“Southern California’s five metropolitan areas will also be in recovery mode during 2010,” said Jack Kyser, Founding Economist of the Kyser Center for Economic Research. “Like the nation and state, it will be a measured recovery, with more job losses and high unemployment rates in 2010.”
From smallest loss to largest, Los Angeles County will see non-farm employment slip by 0.5 percent or by 19,200 jobs; Orange County should see a 0.6 percent decline or 9,200 jobs; Ventura County should also record a 0.6 percent drop in nonfarm employment or 1,700 jobs, while San Diego County should experience a 0.7 percent decline or 9,200 jobs. The Riverside-San Bernardino area will lag the other areas, with nonfarm employment falling by 1.1 percent in 2010 or by 13,000 jobs, according to the LAEDC Forecast report.
“Nonresidential real estate activity will remain in the doldrums during 2010,” said Kyser. “Office vacancy rates are at lofty levels around Southern California, with the Riverside-San Bernardino
area highest at 23.6 percent at year-end 2009, and Los Angeles County low at 16.0 percent.”
The situation in the industrial market is mixed, with the vacancy rate in the Riverside-San Bernardino area high at 12.5 percent at year-end 2009, while Los Angeles County is the lowest in the U.S. at a 3.3 percent vacancy.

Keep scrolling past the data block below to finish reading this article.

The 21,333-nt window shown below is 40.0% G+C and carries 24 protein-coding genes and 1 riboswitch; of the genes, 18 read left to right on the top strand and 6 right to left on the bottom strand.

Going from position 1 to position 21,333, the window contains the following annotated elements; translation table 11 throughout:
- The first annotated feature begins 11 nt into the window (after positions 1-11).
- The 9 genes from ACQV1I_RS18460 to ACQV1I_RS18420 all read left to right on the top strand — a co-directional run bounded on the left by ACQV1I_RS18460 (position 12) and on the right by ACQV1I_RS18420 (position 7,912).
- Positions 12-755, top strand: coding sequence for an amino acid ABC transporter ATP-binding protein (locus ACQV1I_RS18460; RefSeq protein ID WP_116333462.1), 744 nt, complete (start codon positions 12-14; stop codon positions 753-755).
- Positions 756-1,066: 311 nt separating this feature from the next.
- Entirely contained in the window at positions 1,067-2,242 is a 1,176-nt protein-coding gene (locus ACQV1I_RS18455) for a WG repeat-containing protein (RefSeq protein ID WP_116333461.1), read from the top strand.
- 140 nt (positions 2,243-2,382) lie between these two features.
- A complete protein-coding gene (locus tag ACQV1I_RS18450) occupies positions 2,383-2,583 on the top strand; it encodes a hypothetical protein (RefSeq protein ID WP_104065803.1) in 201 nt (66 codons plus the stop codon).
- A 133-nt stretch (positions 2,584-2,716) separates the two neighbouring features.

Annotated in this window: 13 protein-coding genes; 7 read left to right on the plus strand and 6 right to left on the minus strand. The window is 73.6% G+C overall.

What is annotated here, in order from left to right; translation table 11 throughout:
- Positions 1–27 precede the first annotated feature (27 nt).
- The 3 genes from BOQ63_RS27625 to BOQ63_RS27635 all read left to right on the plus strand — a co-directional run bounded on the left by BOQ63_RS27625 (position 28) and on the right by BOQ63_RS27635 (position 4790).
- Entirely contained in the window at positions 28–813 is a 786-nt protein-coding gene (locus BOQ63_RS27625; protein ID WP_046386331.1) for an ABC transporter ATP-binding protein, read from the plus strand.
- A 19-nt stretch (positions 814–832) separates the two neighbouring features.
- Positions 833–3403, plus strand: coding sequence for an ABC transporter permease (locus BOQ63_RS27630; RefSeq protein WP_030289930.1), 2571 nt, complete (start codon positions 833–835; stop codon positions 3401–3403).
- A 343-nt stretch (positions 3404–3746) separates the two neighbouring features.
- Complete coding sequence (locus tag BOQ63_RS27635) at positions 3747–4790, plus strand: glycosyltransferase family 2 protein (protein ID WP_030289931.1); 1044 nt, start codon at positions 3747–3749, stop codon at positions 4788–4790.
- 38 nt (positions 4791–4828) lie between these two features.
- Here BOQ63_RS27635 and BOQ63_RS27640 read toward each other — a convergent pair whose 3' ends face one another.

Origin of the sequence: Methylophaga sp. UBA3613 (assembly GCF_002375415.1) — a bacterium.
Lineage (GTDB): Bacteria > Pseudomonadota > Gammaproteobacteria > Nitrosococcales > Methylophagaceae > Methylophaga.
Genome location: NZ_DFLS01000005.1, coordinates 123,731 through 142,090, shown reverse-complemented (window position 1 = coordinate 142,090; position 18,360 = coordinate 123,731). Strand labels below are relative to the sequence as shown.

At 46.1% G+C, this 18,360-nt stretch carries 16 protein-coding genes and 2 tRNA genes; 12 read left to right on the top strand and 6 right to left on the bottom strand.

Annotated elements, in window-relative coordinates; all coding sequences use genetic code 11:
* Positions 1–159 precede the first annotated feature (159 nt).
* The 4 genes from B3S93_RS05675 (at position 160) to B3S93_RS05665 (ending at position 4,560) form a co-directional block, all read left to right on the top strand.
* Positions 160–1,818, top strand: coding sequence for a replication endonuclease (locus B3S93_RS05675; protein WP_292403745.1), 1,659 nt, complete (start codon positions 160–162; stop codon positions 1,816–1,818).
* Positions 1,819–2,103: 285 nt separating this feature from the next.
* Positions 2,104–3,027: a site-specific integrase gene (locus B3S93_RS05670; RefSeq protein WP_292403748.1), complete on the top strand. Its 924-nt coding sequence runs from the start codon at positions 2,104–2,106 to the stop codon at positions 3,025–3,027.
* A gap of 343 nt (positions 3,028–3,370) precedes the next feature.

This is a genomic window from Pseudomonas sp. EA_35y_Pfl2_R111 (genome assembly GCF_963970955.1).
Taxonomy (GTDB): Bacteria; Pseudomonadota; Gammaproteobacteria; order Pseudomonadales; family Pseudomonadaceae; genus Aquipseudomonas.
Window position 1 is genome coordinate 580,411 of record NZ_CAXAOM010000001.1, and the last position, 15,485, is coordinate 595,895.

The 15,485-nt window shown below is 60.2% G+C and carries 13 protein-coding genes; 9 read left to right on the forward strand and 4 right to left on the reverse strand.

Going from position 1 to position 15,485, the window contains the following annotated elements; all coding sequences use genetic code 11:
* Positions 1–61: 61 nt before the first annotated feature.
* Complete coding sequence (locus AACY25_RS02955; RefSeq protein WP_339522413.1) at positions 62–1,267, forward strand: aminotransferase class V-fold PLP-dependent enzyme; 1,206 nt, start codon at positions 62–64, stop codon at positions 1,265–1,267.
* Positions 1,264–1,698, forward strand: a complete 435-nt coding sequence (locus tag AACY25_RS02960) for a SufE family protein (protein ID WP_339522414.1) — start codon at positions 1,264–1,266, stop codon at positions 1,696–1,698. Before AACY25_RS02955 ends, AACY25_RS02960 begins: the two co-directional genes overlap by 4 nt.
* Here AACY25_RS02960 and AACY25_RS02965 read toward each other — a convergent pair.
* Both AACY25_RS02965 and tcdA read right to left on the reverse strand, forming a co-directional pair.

“After some rough years job-wise, the motion picture/TV production industry is benefiting from the state’s incentive program, a pick-up in commercial production, and a burst of pilot orders from both the broadcast TV networks as well as cable channels,” said Kyser. The number of overnight visitors to Southern California will increase in 2010, but the hotel industry will continue to struggle financially.
“Some other key Southern California industries will see improving trends in 2010,” said Kyser. “The list includes international trade and tourism. Support will also come from work on some large infrastructure projects, including airports—expansions at LAX, John Wayne Orange County and San Diego—the 405 Freeway improvement from the Valley to the Westside, the Orange Line Busway extension, the Exposition Blvd. light rail, and another extension of the Gold Line.”
The LAEDC Forecast also reports that international trade will see improvements in both imports and exports, spurred by trade with the growing Asian economies.
About the LAEDC
The LAEDC, the region’s premier business leadership organization, is a private, non-profit organization established in 1981 under section 501(c) (3). Its mission is to attract, retain, and grow business and jobs for the regions of Los Angeles County. Since 1996, the LAEDC has helped retain or attract more than 156,000 jobs, providing $7.5 billion in direct economic impact from salaries and $128 million in annual tax revenue benefit to local governments and education in Los Angeles County. Visit http://www.laedc.org or call (888) 4-LAEDC-1.
[Editors: The study results will be posted at http://www.laedc.org/newsroom/LAEDCForecast-Feb2010.pdf.